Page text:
Edward Albee was the first major author to come out of the Off Broadway theatre scene. He is known for works such as The Zoo Story (1958), The Sandbox (1959), Who’s Afraid of Virginia Woolf? (1962), and a rewrite of the book for the unsuccessful musical Breakfast at Tiffany’s (1966), an adaptation of Truman Capote’s 1958 novella of the same name. His works are considered well-crafted, often unsympathetic examinations of the modern condition. His early works reflect a mastery and Americanization of the Theatre of the Absurd that found its peak in works by European playwrights such as Samuel Beckett, Eugène Ionesco, and Jean Genet. Younger American playwrights, such as Paula Vogel, credit Albee’s daring mix of theatricality and biting dialogue with helping to reinvent the post-war American theatre in the early 1960s. Albee continues to experiment in works such as The Goat, or Who Is Sylvia? (2002).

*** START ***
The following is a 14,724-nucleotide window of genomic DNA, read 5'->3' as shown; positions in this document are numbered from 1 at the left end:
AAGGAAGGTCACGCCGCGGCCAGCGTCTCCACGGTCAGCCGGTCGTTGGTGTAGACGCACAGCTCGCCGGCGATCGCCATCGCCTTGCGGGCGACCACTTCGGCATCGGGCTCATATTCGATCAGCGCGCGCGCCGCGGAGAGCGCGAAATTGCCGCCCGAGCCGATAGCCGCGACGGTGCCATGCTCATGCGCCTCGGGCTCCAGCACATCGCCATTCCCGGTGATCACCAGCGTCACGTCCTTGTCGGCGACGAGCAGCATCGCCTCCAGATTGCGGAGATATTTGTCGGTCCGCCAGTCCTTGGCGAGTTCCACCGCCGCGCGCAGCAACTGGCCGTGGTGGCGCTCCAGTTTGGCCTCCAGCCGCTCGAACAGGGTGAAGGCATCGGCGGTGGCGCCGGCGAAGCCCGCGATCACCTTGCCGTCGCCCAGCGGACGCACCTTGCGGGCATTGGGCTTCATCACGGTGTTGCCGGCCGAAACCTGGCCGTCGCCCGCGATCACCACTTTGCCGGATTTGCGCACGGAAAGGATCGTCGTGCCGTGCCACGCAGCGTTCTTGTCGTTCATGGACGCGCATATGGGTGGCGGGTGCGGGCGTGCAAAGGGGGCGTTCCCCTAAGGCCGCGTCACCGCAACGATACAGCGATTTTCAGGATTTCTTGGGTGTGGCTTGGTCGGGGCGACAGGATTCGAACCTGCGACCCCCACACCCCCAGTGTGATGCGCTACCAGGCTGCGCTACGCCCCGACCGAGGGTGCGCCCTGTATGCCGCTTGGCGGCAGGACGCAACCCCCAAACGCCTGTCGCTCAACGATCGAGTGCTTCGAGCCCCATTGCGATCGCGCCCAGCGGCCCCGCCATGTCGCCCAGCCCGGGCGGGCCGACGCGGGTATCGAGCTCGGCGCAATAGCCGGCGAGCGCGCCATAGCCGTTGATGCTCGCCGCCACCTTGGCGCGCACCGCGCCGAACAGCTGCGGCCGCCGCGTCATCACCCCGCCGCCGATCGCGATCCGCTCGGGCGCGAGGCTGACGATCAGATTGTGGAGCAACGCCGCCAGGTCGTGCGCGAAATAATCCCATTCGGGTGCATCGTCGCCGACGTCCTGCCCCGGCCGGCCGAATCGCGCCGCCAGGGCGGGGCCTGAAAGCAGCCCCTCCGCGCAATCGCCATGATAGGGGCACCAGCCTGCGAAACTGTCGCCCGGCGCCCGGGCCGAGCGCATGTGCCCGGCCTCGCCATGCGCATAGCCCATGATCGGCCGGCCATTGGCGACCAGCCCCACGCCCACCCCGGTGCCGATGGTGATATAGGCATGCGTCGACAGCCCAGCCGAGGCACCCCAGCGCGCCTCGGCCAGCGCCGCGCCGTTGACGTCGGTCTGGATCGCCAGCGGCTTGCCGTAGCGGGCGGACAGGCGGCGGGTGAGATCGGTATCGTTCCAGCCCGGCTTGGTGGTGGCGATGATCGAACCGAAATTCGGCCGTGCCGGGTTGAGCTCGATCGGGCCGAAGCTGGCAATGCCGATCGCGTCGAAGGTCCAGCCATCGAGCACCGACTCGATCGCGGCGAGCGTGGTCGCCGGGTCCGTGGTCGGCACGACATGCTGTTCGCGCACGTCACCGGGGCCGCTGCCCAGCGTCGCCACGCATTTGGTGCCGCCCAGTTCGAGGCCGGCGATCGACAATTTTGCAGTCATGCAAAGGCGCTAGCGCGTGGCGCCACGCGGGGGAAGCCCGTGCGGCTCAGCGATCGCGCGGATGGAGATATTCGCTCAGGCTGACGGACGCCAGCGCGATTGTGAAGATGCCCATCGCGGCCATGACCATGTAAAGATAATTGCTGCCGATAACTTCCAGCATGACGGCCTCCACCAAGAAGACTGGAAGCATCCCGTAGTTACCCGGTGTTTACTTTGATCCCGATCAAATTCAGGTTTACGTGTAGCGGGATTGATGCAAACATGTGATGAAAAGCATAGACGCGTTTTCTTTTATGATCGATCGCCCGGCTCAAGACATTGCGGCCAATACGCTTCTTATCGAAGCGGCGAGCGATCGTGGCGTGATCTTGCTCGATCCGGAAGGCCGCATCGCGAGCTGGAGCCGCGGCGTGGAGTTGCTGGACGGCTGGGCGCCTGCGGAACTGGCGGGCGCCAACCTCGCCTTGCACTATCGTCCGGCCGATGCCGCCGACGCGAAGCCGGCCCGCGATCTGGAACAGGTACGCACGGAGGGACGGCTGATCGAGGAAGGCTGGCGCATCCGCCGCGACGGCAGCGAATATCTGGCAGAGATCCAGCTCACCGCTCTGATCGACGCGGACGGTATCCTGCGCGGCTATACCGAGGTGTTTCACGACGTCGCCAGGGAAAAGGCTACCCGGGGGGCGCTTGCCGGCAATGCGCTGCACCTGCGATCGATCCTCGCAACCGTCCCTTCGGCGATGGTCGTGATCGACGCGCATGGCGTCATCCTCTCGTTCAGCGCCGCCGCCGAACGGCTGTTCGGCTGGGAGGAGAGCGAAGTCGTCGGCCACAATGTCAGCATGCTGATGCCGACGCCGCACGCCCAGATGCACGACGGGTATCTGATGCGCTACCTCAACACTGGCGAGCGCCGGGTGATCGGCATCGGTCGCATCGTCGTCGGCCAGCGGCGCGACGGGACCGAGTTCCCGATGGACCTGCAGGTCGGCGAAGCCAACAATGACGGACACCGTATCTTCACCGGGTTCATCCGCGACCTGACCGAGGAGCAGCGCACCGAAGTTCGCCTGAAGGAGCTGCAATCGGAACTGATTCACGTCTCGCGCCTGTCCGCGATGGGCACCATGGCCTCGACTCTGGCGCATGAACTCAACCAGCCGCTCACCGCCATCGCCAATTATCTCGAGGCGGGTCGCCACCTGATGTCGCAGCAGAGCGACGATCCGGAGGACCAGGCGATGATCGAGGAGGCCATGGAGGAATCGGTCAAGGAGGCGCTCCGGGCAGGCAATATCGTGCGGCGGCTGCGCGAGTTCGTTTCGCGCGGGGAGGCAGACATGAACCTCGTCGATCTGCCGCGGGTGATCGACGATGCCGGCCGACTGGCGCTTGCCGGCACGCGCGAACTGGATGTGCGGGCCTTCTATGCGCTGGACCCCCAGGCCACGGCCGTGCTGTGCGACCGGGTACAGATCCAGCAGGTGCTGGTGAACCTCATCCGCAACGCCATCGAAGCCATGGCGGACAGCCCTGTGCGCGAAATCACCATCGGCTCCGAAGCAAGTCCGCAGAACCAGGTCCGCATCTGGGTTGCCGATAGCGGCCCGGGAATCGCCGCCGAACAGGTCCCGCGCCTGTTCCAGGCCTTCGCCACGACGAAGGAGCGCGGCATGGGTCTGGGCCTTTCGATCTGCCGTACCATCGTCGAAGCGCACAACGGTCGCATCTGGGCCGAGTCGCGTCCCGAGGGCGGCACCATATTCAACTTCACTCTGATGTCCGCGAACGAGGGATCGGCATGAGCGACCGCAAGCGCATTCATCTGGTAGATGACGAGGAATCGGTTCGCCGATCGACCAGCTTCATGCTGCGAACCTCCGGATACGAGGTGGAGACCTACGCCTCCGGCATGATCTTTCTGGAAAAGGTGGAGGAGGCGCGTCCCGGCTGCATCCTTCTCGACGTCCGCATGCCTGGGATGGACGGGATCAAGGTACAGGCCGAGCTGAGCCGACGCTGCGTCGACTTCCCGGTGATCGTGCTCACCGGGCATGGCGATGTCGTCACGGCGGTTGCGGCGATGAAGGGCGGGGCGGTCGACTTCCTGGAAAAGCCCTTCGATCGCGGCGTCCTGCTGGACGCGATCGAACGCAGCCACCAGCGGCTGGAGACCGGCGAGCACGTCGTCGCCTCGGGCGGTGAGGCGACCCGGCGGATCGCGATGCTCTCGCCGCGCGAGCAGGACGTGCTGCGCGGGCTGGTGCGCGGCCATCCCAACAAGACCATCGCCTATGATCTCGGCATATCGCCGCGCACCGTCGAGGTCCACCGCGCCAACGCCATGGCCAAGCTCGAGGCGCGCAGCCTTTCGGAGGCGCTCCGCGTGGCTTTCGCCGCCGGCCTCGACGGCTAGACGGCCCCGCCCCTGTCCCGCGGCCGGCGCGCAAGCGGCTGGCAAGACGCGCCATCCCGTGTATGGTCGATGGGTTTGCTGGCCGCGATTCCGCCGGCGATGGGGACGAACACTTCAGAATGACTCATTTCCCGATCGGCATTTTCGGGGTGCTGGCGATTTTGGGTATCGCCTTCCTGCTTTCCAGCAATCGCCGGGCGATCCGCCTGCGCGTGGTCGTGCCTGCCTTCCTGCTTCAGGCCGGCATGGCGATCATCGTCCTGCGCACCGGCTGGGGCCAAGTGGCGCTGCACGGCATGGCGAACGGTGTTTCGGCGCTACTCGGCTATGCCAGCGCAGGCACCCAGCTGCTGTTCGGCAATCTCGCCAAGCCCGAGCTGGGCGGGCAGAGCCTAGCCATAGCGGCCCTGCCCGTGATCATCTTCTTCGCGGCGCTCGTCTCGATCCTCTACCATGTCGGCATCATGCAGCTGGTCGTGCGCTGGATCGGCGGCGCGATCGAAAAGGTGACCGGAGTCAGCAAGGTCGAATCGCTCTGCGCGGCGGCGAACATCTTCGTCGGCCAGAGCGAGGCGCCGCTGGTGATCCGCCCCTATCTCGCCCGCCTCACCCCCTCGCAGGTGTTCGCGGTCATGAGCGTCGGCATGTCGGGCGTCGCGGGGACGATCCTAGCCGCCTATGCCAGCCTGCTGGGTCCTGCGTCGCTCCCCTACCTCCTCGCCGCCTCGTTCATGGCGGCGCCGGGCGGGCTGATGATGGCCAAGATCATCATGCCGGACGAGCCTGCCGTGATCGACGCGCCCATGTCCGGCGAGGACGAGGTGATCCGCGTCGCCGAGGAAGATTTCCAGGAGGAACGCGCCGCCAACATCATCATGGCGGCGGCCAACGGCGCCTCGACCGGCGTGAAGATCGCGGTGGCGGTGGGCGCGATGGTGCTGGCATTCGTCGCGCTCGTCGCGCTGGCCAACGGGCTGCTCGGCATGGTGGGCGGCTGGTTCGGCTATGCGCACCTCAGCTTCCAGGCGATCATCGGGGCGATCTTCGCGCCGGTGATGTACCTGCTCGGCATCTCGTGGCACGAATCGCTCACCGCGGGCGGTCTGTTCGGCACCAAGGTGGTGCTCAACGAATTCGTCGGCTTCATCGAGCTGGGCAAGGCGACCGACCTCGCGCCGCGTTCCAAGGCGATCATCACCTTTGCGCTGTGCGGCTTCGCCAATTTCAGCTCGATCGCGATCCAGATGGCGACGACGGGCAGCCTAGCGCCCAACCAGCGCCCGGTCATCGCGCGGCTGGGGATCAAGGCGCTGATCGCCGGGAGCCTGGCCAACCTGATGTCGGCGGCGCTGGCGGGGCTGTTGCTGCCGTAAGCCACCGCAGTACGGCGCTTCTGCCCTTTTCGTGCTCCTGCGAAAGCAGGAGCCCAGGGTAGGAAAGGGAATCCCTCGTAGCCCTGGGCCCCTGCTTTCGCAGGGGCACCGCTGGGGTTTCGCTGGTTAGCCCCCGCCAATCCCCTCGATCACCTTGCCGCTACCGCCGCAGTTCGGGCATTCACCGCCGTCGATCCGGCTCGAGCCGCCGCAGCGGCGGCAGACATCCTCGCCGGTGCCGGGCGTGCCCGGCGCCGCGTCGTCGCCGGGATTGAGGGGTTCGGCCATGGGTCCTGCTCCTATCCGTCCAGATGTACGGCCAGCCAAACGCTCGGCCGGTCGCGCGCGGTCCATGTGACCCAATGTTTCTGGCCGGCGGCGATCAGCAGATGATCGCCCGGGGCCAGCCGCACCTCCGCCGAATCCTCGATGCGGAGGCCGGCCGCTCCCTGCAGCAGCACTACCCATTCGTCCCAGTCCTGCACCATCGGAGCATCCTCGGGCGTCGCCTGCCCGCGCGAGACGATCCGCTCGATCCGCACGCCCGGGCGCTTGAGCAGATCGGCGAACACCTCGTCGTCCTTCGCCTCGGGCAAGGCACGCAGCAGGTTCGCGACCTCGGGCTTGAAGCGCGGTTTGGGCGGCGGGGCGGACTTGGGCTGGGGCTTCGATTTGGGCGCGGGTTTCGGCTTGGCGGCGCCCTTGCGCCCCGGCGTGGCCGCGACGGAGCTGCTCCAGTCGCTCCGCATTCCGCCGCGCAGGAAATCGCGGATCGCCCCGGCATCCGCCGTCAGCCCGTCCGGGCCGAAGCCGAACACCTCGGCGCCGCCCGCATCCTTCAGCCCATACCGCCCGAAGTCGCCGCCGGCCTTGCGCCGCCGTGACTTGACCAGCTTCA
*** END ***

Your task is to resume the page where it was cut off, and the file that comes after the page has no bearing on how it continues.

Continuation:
Will Eno is a Brooklyn native and a protégé of Edward Albee. His The Flu Season was produced by The Rude Mechanicals Theater Company at the Blue Heron Arts Center, New York City, from January 29, 2004 to February 22, 2004. The play won the 2004 Oppenheimer Award, presented by New York Newsday, for best debut production in the previous year in New York by an American playwright. Although some of his plays were originally produced in Britain, Eno has been making headway in New York City theatre ever since the 2004 debut of Thom Pain (based on nothing). Charles Isherwood, theatre critic for The New York Times, called Eno “a Samuel Beckett for the Jon Stewart generation.” Thom Pain (based on nothing) was a finalist for the 2005 Pulitzer Prize for Drama.